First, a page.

Newsletter (1701) - January 2017

NEXT KCDW MEETING JAN 25TH (WEDNESDAY): Yacht Club Broiler – No host lunch – 11:30 am; Meeting – 12:30 pm. Speaker TBA; NO RSVP required. 

The following article is written by Carol J. Williams, a new KCDW member, who, in her life before retirement, worked for 30 years as a foreign correspondent for both the Associated Press and the Los Angeles Times. She lived abroad for nearly 20 years, including eight years in Russia, and reported from more than 80 countries. She has won several awards, and was a finalist for a 1993 Pulitzer Prize for International Reporting. We are very fortunate that she agreed to ponder the foreign policy implications of the new administration for us here. 



By Carol J. Williams 


President-elect Donald Trump hasn’t yet occupied the Oval Office but he has already shaken fundamental pillars of U.S. foreign policy. 


His congratulatory phone call from Taiwanese President Tsai Ing-wen broke with Washington’s 37-year observation of diplomatic recognition of “One China,” that being the communist-ruled People’s Republic. The U.S. breach of protocol so angered mainland China that its state-run media talked of taking back Taiwan by force, the Beijing government formally protested to the White House and its navy seized a U.S. underwater drone in the South China Sea. 


Three days before Christmas, Trump called for abandoning another decades-old tenet of international security policy in declaring – via Twitter – that the United States should “greatly strengthen and expand” its nuclear arsenal. That departure from a nonproliferation posture alarmed arms control experts across the political spectrum. When asked about the risk of reigniting a nuclear weapons buildup, Trump shrugged it off. “Let it be an arms race,” he told an MSNBC interviewer. 


Trump’s next foray into foreign affairs was a brazen attempt to wield presidential powers before his inauguration. He called on President Obama to reject a U.N. vote to censure Israel for building settlements in territory destined for a Palestinian state. Trump’s tweeted directive failed to compel Obama to veto the world body’s criticism of Israel. But the intrusion signaled his intent to invoke a more pro-Israel policy in the Middle East that will further complicate relations with the Muslim and Arab worlds. And his choice of South Carolina Gov. Nikki Haley as the next U.S. ambassador to the U.N., a moderate Republican but one with no foreign policy experience, has done little to inspire confidence in the next administration’s grasp of the complexities besetting U.S. relations with much of the world.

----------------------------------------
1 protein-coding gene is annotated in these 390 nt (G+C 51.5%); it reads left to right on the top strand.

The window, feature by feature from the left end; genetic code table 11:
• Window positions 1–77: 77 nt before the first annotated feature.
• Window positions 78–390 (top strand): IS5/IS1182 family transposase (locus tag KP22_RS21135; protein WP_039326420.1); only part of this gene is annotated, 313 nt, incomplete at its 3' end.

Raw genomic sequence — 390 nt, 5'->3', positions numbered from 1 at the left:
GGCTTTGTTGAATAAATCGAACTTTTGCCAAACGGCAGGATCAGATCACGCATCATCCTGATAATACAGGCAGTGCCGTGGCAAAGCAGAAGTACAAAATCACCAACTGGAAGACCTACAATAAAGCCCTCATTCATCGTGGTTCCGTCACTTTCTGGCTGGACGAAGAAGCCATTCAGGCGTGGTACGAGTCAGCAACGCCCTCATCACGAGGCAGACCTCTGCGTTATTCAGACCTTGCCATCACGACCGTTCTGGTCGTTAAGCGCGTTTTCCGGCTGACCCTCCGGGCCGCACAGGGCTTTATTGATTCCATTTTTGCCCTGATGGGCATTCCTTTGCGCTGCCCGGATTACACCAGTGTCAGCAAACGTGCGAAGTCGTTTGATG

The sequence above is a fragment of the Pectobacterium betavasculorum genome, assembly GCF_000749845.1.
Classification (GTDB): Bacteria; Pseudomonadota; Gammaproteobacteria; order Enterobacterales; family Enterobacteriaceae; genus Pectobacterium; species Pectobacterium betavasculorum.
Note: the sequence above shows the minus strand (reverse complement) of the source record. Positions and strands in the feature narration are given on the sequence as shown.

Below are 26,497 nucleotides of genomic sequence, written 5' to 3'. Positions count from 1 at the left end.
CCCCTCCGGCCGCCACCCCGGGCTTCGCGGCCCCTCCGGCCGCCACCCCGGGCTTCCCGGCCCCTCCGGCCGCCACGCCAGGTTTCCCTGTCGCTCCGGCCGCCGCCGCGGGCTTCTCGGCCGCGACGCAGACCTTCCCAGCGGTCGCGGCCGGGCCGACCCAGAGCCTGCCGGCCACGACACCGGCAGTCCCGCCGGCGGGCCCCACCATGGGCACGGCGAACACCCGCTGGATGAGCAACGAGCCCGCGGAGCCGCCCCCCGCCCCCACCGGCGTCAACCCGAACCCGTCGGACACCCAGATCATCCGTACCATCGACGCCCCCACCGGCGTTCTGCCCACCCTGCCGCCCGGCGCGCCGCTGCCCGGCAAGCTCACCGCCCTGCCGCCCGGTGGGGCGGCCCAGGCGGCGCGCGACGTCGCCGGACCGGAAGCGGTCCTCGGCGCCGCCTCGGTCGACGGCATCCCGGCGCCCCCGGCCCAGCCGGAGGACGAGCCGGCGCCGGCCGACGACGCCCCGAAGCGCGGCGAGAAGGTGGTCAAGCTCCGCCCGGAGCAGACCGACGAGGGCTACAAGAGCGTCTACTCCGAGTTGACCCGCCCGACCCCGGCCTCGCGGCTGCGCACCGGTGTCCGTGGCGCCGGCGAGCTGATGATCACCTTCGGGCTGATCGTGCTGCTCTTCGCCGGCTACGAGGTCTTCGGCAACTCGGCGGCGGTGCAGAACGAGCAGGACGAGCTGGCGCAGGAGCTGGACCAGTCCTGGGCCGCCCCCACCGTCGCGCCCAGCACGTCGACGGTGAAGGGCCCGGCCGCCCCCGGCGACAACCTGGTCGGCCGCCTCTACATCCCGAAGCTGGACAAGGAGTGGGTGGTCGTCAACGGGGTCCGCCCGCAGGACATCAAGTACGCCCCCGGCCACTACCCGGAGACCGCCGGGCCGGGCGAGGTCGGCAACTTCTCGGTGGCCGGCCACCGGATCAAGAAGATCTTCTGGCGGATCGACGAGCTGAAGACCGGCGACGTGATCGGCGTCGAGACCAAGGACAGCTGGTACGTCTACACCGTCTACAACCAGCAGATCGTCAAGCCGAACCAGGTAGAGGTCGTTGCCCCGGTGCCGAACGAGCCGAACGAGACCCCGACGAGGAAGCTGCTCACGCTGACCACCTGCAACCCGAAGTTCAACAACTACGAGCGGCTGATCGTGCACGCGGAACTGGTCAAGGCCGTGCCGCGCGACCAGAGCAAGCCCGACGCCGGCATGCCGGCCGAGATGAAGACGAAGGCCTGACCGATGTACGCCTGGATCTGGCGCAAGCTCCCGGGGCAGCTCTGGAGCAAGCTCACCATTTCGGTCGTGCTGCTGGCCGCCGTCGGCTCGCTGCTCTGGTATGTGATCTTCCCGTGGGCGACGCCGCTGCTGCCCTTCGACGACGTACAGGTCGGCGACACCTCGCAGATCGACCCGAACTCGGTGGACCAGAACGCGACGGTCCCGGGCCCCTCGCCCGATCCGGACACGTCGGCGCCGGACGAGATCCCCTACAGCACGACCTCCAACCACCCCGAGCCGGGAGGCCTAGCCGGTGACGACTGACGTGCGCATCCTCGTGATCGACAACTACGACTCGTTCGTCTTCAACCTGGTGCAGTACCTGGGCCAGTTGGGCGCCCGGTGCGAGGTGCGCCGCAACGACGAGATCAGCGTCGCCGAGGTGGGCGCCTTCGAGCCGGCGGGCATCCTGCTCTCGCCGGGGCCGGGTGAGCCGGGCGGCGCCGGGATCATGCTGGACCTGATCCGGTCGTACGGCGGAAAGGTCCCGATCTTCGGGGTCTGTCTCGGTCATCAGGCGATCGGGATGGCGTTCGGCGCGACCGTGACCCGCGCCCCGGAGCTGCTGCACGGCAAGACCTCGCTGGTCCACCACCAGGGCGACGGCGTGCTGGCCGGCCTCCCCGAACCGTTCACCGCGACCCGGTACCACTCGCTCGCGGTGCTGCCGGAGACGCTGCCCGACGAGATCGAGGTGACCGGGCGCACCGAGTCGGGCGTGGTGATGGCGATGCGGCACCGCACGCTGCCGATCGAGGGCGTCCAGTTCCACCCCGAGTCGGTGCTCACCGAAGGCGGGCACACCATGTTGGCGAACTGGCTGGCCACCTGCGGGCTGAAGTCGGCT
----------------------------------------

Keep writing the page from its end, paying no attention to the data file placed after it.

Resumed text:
The incoming president has said little about how he plans to implement his most incendiary campaign promises: to build a wall along the Mexican border, to deport 11 million undocumented residents already in the country and to bar entry to the United States for Muslims from countries afflicted by terrorism. But his national security, diplomatic and military appointments reflect his isolationist “America First” ideology that is likely to frustrate trade, divide U.S.-born children from deported immigrant parents and complicate U.S. bilateral relations with countries that have been on good terms with ours for many years. 


During the campaign, Trump often departed from longstanding and bipartisan policy on Russia, suggesting that Moscow’s seizure of the Crimea region from Ukraine and the fomenting of rebellion in the former Soviet state were not issues affecting U.S. interests. Likewise, he had no objection to Russian airstrikes that helped Syrian President Bashar Assad drive out rebels and civilians from his country’s largest city, Aleppo, as the Kremlin’s deadly intervention was also aimed at ousting Islamic State militants from their Syrian strongholds.